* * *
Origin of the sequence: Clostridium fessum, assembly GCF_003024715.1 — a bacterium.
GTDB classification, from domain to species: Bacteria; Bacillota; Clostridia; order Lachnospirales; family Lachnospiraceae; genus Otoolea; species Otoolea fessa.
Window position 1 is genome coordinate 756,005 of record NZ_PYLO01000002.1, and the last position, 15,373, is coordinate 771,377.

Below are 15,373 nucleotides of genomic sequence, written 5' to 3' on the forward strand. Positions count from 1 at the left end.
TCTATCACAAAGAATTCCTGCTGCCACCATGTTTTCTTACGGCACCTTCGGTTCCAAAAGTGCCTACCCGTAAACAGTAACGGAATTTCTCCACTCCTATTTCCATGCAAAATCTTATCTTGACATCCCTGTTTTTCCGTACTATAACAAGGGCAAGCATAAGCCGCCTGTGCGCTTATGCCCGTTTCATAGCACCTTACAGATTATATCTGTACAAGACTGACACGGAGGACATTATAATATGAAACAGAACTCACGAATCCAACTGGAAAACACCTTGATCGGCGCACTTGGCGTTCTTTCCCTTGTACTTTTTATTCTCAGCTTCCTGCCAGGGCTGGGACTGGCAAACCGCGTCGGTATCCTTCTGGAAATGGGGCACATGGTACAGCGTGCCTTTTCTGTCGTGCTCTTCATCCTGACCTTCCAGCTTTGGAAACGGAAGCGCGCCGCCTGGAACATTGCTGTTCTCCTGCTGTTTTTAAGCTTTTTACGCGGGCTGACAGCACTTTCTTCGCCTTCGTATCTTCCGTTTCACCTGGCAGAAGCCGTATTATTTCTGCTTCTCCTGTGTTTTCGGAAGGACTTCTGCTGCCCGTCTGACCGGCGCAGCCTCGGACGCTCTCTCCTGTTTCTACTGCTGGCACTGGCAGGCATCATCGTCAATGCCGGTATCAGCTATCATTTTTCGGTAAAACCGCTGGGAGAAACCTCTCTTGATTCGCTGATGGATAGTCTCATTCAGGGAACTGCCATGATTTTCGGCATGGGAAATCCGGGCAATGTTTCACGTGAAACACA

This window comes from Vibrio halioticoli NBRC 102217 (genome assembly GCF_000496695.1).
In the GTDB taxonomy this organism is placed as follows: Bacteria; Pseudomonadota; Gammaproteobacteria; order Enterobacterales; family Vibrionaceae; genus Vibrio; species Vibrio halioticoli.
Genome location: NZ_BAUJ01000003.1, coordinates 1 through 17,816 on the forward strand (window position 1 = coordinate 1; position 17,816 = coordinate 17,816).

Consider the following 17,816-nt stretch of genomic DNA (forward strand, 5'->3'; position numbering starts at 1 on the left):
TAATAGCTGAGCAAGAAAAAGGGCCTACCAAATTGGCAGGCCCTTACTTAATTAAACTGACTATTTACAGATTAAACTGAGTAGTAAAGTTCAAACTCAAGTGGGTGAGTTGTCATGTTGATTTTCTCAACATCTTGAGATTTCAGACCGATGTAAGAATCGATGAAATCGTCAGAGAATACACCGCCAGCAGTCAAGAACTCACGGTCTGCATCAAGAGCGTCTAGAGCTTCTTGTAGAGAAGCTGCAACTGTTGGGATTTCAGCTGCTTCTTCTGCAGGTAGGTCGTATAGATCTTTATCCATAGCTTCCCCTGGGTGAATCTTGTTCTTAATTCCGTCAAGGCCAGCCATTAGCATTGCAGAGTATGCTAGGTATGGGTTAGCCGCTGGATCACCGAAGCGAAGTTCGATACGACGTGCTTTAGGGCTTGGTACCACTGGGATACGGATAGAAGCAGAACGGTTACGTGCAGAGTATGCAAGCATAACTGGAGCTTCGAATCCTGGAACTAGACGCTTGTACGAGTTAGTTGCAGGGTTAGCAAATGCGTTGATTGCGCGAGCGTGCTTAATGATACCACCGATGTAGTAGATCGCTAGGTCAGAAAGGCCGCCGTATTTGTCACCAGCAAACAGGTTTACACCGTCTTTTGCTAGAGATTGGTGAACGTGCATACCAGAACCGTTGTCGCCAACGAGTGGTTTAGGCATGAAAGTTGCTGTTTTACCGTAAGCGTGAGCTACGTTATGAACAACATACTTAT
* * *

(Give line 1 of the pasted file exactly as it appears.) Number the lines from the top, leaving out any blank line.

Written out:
Origin of the sequence: Clostridium fessum, assembly GCF_003024715.1 — a bacterium.